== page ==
As Black Lives Matter protests continue to flare across the country and the presidential election looms, and with a Supreme Court seat suddenly in contention, law and order is front and center in American politics. The slogan “defund the police” in particular has become a lightning rod since gaining prominence following the police killings of George Floyd and Breonna Taylor earlier this year.
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In North Carolina, the Republican speaker of the House recently tried to tie state Democrats to proposals to defund the police. In Texas, Governor Greg Abbott proposed legislation to freeze tax revenues for cities that vote to defund. And both Joe Biden and Donald Trump have accused each other of supporting defunding. Police reform has already come up in the first presidential and vice-presidential debates, and it will surely remain in the public eye between now and the election.
Politicians using the idea of defunding the police against their opponents is hardly surprising, especially given the emotional charge surrounding the slogan and the events that brought it to mainstream attention. But it’s also a gross misrepresentation of the slogan and the movement, which is inexcusable for anyone claiming to support police reform. Anyone who wants to be involved with an issue should at least make a good-faith effort to understand it. In the case of defunding the police, anyone motivated to learn more can turn to dozens of explainers in respected journalistic and academic outlets about the meaning of the phrase, its history and its implications.
Arguments for defunding the police are complicated and, in some cases, contradictory. But despite gaining recent notoriety, they are neither novel nor unusual. “Defund the police” did not magically appear this year. Discussions of abolishing law enforcement are more than a century old and build on the work of respected scholars, including W.E.B. Du Bois and Bertrand Russell. Police abolition gained steam alongside prison abolition movements in the 1960s under the guidance of activists and scholars such as Angela Davis. The defund the police movement built on those earlier campaigns.
There is also data. Some cities defunded their police years ago and have information about the results. Unsurprisingly, the results are complicated. They depend on local circumstances as much as scholarly research. They represent varied implementations and are hard to compare. In short, they don’t easily conform to a given political perspective. The point, however, is that anyone who wants to understand what defunding the police entails has plenty of accessible resources.
Not everyone needs to know a social movement’s complexities, of course, but even this brief history illustrates that “defund the police” has complex influences and evolving objectives despite the oversimplification of the slogan. Dismissing a movement because of its slogan may be good politics, but it’s bad policy. Slogans are powerful because they are simple, and they attract attention and motivate supporters. But simplification complicates meaning and leaves slogans open to critique.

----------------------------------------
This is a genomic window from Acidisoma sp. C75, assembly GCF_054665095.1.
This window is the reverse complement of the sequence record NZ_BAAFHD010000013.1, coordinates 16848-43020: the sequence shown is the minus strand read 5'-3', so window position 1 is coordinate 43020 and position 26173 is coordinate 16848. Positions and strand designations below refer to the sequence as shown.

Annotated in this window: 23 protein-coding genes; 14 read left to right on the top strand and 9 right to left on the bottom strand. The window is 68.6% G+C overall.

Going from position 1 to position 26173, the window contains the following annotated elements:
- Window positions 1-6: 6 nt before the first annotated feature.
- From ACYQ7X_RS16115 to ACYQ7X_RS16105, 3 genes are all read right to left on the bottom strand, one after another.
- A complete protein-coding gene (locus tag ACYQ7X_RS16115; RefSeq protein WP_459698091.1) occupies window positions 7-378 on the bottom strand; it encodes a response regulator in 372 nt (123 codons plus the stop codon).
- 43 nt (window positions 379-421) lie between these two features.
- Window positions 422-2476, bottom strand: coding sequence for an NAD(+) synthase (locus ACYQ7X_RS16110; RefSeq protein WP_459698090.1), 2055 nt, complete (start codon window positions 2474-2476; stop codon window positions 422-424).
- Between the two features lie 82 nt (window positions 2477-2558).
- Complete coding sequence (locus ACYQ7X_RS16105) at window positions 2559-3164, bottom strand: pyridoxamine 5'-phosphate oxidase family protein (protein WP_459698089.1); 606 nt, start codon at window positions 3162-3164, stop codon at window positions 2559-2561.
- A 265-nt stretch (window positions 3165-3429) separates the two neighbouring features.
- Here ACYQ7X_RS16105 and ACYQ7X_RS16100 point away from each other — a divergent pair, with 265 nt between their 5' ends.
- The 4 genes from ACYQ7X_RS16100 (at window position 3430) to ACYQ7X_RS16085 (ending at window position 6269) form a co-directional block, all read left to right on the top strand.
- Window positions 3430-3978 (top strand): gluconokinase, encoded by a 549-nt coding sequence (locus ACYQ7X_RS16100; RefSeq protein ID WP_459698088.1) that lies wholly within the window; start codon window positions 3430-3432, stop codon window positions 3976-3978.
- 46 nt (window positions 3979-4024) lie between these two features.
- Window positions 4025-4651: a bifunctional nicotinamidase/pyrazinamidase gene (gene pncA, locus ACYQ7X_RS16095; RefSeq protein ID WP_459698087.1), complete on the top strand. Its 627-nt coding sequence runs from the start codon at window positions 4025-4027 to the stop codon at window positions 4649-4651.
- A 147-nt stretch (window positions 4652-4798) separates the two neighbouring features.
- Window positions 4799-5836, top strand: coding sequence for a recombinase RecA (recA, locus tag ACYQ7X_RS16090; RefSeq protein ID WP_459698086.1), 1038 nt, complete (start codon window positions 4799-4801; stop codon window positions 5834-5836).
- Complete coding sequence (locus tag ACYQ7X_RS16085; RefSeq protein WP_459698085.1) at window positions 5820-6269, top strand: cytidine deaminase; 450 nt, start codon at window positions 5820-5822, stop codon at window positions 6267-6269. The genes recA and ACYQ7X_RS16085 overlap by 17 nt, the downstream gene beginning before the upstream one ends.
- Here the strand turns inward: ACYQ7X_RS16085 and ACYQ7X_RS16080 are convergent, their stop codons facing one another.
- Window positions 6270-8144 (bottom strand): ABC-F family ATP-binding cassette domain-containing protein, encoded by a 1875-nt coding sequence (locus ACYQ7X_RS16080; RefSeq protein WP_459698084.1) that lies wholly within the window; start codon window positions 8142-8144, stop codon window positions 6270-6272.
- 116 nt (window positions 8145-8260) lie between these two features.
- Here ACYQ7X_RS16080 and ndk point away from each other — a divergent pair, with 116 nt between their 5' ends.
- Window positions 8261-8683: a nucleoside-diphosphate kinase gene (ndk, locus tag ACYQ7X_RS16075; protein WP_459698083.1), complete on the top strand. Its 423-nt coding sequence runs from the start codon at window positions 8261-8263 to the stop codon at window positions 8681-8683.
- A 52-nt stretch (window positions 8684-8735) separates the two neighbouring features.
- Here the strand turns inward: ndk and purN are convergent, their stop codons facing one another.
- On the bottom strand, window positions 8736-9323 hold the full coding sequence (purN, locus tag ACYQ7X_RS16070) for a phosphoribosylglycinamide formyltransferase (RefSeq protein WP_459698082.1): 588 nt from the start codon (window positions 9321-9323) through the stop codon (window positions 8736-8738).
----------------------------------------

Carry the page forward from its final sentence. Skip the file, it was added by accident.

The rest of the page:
This has been a significant problem for “defund the police,” even among people who support the movement’s broader goals. The biggest misunderstandings of the slogan include the suggestions that it means that “there should be no police to protect the innocent,” that calls for defunding distract from meaningful reform or that defunding “invites anarchy.” It doesn’t mean any of these things.
Oversimplification is a problem with all slogans. No matter how simple, however, they don’t erase an issue’s complexity. Simple slogans like “defund the police” still represent complicated contexts, histories and goals. And the complexity behind the “defund the police” slogan is a mere shadow of the complexity of the larger issues under discussion. Real efforts at police reform — reducing militarization, reducing shootings, funding social services, providing training and introducing accountability measures — are wrapped up with complicated municipal funding models, deeply-ingrained attitudes and beliefs, and entrenched incentive structures.
In short, law enforcement reform is intensely complicated. It demands research, careful study and tough decisions. And the people who want to be involved in meaningful reform — politicians, law enforcement groups and citizens — need to be willing to evaluate the complications and make tough decisions. And here, people’s reactions to the slogan give us some insight.
If a person can’t be trusted to learn about the “defund” slogan, how can they be trusted with the exceedingly complicated task of reforming law enforcement? Or if a person understands the slogan and still refuses to represent its complexities because it is politically or personally expedient, how can citizens, activists and voters trust their motives? Refusing to learn about the slogan or weigh its complications carefully is a warning sign that a person cannot be counted on to invest the time and energy necessary to address the actual problems at hand.
To be sure, “defund the police” is a controversial slogan, and for good reason. It blatantly contradicts what many Americans believe about law and order. And it is certainly possible that defunding law enforcement is a flawed idea. Nevertheless, police reform has gained momentum around the country. Many cities and states are already pursuing it in different ways. No doubt it will be complicated. But since law enforcement reform affects every American, we should all be deeply invested in ensuring that the people involved in it are well-equipped to do the hard work and willing to do it in good faith.
The views expressed in this article are the author’s own and do not necessarily reflect Fair Observer’s editorial policy.
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